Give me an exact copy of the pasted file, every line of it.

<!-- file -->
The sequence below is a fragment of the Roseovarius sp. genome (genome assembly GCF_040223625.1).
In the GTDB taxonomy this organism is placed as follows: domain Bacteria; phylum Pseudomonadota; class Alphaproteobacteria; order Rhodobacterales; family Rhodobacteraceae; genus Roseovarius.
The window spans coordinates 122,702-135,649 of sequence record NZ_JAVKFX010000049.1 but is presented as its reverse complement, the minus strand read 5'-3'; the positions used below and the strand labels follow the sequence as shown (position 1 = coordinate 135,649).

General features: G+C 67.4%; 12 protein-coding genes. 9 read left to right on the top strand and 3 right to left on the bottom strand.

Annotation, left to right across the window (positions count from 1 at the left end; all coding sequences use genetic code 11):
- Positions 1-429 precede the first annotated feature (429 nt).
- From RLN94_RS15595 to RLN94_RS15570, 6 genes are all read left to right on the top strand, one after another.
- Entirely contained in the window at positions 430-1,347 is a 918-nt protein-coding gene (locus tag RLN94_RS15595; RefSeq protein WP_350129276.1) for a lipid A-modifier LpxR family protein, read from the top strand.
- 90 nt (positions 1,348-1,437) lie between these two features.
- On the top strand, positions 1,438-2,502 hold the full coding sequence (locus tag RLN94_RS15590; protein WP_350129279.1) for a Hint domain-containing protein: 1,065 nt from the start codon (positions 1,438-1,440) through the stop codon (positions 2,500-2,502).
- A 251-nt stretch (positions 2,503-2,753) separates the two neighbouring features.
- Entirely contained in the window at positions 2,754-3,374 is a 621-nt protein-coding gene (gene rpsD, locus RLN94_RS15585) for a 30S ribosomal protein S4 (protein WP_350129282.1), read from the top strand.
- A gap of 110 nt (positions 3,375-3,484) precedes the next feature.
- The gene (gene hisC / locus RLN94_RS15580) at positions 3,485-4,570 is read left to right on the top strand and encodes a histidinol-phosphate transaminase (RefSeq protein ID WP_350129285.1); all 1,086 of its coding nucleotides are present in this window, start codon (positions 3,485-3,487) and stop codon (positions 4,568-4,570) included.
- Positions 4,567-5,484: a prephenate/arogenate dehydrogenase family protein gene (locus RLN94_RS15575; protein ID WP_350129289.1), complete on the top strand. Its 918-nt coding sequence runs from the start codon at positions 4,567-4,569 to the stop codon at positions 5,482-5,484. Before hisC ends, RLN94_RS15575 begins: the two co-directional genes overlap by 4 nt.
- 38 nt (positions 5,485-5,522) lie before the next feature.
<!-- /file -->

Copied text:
The sequence below is a fragment of the Roseovarius sp. genome (genome assembly GCF_040223625.1).
In the GTDB taxonomy this organism is placed as follows: domain Bacteria; phylum Pseudomonadota; class Alphaproteobacteria; order Rhodobacterales; family Rhodobacteraceae; genus Roseovarius.
The window spans coordinates 122,702-135,649 of sequence record NZ_JAVKFX010000049.1 but is presented as its reverse complement, the minus strand read 5'-3'; the positions used below and the strand labels follow the sequence as shown (position 1 = coordinate 135,649).

General features: G+C 67.4%; 12 protein-coding genes. 9 read left to right on the top strand and 3 right to left on the bottom strand.

Annotation, left to right across the window (positions count from 1 at the left end; all coding sequences use genetic code 11):
- Positions 1-429 precede the first annotated feature (429 nt).
- From RLN94_RS15595 to RLN94_RS15570, 6 genes are all read left to right on the top strand, one after another.
- Entirely contained in the window at positions 430-1,347 is a 918-nt protein-coding gene (locus tag RLN94_RS15595; RefSeq protein WP_350129276.1) for a lipid A-modifier LpxR family protein, read from the top strand.
- 90 nt (positions 1,348-1,437) lie between these two features.
- On the top strand, positions 1,438-2,502 hold the full coding sequence (locus tag RLN94_RS15590; protein WP_350129279.1) for a Hint domain-containing protein: 1,065 nt from the start codon (positions 1,438-1,440) through the stop codon (positions 2,500-2,502).
- A 251-nt stretch (positions 2,503-2,753) separates the two neighbouring features.
- Entirely contained in the window at positions 2,754-3,374 is a 621-nt protein-coding gene (gene rpsD, locus RLN94_RS15585) for a 30S ribosomal protein S4 (protein WP_350129282.1), read from the top strand.
- A gap of 110 nt (positions 3,375-3,484) precedes the next feature.
- The gene (gene hisC / locus RLN94_RS15580) at positions 3,485-4,570 is read left to right on the top strand and encodes a histidinol-phosphate transaminase (RefSeq protein ID WP_350129285.1); all 1,086 of its coding nucleotides are present in this window, start codon (positions 3,485-3,487) and stop codon (positions 4,568-4,570) included.
- Positions 4,567-5,484: a prephenate/arogenate dehydrogenase family protein gene (locus RLN94_RS15575; protein ID WP_350129289.1), complete on the top strand. Its 918-nt coding sequence runs from the start codon at positions 4,567-4,569 to the stop codon at positions 5,482-5,484. Before hisC ends, RLN94_RS15575 begins: the two co-directional genes overlap by 4 nt.
- 38 nt (positions 5,485-5,522) lie before the next feature.